It’s also important that you’re calm and relaxed throughout the shoot, so the baby feels safe and comfortable with you. Parents also need to feel that you’re confident, if you're photographing someone else's baby.

Newborns have trouble regulating their temperature, so you need to keep the room warm – 71-75°F / 22-24°C is ideal. Make sure that your blankets and wraps are warm, as changes in temperature will startle and wake the baby.

05 Tools of the trade

As a working pro, Karen shoots with the Canon EOS 5D Mark IV (opens in new tab) – the full-frame body of choice for many professional photographers. She usually pairs it with a Canon EF 24-70mm f/2.8L II USM (opens in new tab), but here she used the Canon EF 24-105mm f/4L IS USM (opens in new tab) as the other lens was in for repair!

As always, there is no right or wrong camera – the right camera is the one that's right for you. The best DSLRs (opens in new tab) and best mirrorless cameras (opens in new tab) are all up to the task!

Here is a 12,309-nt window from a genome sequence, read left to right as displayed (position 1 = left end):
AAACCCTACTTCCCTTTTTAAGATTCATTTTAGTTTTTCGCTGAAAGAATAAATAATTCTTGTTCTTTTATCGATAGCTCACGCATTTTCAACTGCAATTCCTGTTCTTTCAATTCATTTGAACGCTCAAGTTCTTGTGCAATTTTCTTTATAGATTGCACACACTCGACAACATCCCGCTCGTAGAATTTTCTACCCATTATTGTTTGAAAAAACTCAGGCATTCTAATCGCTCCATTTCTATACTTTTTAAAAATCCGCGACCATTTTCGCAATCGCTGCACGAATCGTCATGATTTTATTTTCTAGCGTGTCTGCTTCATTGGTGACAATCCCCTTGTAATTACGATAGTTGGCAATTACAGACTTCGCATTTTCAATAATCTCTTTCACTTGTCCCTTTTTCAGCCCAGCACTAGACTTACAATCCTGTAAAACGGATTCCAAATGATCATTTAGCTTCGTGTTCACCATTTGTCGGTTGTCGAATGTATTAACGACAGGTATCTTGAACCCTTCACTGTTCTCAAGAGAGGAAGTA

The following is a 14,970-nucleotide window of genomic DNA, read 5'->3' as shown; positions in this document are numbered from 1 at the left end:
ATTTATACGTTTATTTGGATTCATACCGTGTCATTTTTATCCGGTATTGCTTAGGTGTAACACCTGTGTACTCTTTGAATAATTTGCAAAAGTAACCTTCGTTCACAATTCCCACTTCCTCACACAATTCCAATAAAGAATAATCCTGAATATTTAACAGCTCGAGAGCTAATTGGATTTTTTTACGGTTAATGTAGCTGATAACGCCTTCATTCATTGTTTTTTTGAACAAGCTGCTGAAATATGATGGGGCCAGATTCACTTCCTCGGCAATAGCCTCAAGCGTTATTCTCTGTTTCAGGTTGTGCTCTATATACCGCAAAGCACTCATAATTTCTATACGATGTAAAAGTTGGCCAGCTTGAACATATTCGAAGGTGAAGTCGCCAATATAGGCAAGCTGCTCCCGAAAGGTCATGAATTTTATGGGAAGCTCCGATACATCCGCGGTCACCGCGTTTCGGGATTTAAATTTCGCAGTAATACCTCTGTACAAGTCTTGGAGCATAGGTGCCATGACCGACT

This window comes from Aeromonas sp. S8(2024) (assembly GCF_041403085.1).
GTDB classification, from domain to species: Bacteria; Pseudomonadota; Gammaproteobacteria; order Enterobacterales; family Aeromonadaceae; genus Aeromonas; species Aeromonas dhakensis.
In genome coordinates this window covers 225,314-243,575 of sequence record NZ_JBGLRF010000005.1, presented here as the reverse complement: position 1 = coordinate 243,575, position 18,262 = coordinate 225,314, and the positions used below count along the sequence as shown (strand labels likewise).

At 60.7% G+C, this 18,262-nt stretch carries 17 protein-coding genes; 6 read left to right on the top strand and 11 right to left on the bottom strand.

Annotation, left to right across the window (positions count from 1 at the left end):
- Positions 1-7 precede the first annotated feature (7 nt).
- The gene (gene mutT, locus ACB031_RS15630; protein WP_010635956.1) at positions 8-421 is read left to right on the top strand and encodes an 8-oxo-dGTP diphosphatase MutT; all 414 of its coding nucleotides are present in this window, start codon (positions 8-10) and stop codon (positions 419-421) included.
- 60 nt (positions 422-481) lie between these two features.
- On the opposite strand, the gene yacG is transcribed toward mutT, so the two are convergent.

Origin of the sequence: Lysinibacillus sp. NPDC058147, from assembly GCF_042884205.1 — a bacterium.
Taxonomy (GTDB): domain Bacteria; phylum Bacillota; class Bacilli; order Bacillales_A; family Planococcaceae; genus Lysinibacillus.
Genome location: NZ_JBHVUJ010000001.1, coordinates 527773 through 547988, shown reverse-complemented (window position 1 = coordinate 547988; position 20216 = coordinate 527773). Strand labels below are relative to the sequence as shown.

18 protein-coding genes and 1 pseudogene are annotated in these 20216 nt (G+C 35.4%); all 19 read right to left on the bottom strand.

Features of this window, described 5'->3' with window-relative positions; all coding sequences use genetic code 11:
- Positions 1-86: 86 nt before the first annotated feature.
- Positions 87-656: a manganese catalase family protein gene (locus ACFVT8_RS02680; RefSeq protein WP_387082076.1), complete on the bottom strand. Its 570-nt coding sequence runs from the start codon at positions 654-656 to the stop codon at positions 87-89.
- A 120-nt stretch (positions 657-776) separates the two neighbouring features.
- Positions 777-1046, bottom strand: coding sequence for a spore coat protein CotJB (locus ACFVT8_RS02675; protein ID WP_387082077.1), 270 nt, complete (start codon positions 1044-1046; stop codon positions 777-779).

05 Meter in advance

If using supplemental light you should be using a light meter so that you know exactly what it’s doing; you don’t want to be adjusting and messing around when the baby is in position. Set up your props and scene ready to shoot, then meter the light before putting the baby in place. If you don't have a light meter, use your camera's built-in meter to focus on the scene to set your exposure.

06 Staying focused 

“I use single AF point focusing," says Karen. "Nailing the autofocus is easier shooting at f/4 than at f/1.8, which some newborn photographers go down to, but using a single AF point gives you the most control. Always make sure to focus on the eyes."

07 The right light

Karen prefers to use a pair of Profoto-and-Bowens combos. The larger lighting setup, for shooting props and backdrops at floor level, is a Profoto Softbox RFI 4ft Octa with a Bowens Gemini GM250R. For shooting the bean bag, it’s a slightly smaller Profoto Softbox RFI 3ft Octa with a Bowens Gemini GM200RX setup.